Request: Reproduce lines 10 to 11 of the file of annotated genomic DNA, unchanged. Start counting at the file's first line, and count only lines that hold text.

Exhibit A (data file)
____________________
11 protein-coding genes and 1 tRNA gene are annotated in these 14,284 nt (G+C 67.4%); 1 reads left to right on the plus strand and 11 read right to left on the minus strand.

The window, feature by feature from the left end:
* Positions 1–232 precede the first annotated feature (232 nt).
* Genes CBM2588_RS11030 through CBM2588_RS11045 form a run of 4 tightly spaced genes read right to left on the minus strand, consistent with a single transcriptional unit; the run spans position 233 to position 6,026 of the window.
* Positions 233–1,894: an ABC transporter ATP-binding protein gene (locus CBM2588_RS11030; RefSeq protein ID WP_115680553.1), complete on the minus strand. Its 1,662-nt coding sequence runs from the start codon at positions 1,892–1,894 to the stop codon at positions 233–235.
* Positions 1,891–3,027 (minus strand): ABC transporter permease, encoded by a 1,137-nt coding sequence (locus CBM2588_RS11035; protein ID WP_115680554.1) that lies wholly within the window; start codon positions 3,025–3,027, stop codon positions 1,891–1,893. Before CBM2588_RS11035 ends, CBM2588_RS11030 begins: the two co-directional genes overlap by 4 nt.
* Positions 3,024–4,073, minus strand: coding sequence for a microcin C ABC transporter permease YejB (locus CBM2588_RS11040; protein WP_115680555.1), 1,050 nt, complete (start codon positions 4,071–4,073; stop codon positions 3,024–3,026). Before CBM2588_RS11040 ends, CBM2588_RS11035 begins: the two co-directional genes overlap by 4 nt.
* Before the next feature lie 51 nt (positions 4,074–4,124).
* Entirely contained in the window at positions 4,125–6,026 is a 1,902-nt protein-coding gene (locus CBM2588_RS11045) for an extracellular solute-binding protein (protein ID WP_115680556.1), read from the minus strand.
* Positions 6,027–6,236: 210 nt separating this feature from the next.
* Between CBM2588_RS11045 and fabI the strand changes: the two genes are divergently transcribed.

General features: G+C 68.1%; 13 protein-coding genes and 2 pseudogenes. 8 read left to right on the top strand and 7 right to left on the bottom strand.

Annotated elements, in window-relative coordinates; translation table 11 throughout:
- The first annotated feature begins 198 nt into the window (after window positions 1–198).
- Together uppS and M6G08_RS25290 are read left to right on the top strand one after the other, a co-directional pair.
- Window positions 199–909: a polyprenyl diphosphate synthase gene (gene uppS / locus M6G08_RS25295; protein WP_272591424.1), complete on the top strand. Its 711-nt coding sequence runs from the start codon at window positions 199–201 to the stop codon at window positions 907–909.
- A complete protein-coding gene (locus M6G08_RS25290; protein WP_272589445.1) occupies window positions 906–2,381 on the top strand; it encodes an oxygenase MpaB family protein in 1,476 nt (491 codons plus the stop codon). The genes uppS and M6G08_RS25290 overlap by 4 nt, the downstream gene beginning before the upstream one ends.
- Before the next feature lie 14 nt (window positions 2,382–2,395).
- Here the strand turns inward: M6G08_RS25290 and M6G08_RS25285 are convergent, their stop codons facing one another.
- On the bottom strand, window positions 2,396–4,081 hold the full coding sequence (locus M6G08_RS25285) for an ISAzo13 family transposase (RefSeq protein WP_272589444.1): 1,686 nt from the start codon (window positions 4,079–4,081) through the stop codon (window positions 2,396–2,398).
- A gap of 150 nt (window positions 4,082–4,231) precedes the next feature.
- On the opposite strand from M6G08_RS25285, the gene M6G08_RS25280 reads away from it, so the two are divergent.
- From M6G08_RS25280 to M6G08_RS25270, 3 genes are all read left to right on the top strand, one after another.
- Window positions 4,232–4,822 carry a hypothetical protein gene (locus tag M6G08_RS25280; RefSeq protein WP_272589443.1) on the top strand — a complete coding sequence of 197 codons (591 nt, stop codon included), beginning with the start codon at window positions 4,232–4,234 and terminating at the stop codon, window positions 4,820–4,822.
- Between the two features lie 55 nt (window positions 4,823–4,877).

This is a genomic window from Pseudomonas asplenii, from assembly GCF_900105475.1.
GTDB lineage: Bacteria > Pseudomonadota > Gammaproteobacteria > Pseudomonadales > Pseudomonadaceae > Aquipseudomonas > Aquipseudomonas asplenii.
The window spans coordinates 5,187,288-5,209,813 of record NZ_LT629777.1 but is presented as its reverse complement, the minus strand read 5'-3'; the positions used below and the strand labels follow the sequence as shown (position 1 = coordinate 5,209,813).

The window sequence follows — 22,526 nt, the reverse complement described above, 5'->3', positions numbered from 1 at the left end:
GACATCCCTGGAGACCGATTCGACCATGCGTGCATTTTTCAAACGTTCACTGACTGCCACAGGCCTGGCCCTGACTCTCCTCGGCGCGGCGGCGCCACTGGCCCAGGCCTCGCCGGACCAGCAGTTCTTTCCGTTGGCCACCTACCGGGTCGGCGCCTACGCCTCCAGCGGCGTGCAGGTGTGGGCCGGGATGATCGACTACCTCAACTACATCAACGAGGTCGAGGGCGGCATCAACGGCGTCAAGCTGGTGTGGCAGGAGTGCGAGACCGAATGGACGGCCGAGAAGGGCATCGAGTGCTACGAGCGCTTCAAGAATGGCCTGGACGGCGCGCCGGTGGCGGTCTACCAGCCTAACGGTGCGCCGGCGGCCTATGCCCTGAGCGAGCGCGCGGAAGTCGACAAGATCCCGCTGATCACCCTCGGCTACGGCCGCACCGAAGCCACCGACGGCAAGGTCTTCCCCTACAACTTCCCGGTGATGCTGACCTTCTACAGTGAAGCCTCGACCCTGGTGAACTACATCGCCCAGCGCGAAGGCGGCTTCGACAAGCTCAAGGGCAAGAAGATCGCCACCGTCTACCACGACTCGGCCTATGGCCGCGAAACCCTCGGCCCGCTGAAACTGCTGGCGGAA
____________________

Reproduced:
* Positions 6,027–6,236: 210 nt separating this feature from the next.
* Between CBM2588_RS11045 and fabI the strand changes: the two genes are divergently transcribed.